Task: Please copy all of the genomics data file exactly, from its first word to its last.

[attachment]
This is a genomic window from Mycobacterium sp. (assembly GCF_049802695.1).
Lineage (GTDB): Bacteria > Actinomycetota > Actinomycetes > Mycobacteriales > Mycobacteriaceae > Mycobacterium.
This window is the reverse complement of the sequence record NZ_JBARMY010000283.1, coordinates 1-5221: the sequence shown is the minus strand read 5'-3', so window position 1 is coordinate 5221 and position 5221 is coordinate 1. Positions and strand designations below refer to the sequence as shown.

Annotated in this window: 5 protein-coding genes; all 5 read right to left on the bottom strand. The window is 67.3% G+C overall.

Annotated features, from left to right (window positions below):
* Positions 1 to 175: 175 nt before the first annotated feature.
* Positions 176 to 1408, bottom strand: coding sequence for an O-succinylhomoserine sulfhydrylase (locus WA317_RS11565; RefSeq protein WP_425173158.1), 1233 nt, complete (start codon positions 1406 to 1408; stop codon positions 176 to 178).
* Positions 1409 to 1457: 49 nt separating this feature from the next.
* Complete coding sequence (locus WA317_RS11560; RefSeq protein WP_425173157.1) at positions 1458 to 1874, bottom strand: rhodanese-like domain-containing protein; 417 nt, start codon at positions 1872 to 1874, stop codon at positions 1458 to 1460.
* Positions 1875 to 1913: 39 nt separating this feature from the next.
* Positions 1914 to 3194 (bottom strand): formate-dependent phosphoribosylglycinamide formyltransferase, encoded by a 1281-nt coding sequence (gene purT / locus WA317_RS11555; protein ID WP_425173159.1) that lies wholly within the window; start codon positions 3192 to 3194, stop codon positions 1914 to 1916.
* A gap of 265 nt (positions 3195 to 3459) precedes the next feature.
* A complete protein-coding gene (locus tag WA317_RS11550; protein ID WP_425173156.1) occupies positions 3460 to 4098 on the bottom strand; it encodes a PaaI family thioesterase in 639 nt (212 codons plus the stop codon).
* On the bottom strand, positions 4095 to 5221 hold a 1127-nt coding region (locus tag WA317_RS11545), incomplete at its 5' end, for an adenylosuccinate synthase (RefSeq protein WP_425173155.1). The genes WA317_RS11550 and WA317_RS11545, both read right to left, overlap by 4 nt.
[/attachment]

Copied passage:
This is a genomic window from Mycobacterium sp. (assembly GCF_049802695.1).
Lineage (GTDB): Bacteria > Actinomycetota > Actinomycetes > Mycobacteriales > Mycobacteriaceae > Mycobacterium.
This window is the reverse complement of the sequence record NZ_JBARMY010000283.1, coordinates 1-5221: the sequence shown is the minus strand read 5'-3', so window position 1 is coordinate 5221 and position 5221 is coordinate 1. Positions and strand designations below refer to the sequence as shown.

Annotated in this window: 5 protein-coding genes; all 5 read right to left on the bottom strand. The window is 67.3% G+C overall.

Annotated features, from left to right (window positions below):
* Positions 1 to 175: 175 nt before the first annotated feature.
* Positions 176 to 1408, bottom strand: coding sequence for an O-succinylhomoserine sulfhydrylase (locus WA317_RS11565; RefSeq protein WP_425173158.1), 1233 nt, complete (start codon positions 1406 to 1408; stop codon positions 176 to 178).
* Positions 1409 to 1457: 49 nt separating this feature from the next.
* Complete coding sequence (locus WA317_RS11560; RefSeq protein WP_425173157.1) at positions 1458 to 1874, bottom strand: rhodanese-like domain-containing protein; 417 nt, start codon at positions 1872 to 1874, stop codon at positions 1458 to 1460.
* Positions 1875 to 1913: 39 nt separating this feature from the next.
* Positions 1914 to 3194 (bottom strand): formate-dependent phosphoribosylglycinamide formyltransferase, encoded by a 1281-nt coding sequence (gene purT / locus WA317_RS11555; protein ID WP_425173159.1) that lies wholly within the window; start codon positions 3192 to 3194, stop codon positions 1914 to 1916.
* A gap of 265 nt (positions 3195 to 3459) precedes the next feature.
* A complete protein-coding gene (locus tag WA317_RS11550; protein ID WP_425173156.1) occupies positions 3460 to 4098 on the bottom strand; it encodes a PaaI family thioesterase in 639 nt (212 codons plus the stop codon).
* On the bottom strand, positions 4095 to 5221 hold a 1127-nt coding region (locus tag WA317_RS11545), incomplete at its 5' end, for an adenylosuccinate synthase (RefSeq protein WP_425173155.1). The genes WA317_RS11550 and WA317_RS11545, both read right to left, overlap by 4 nt.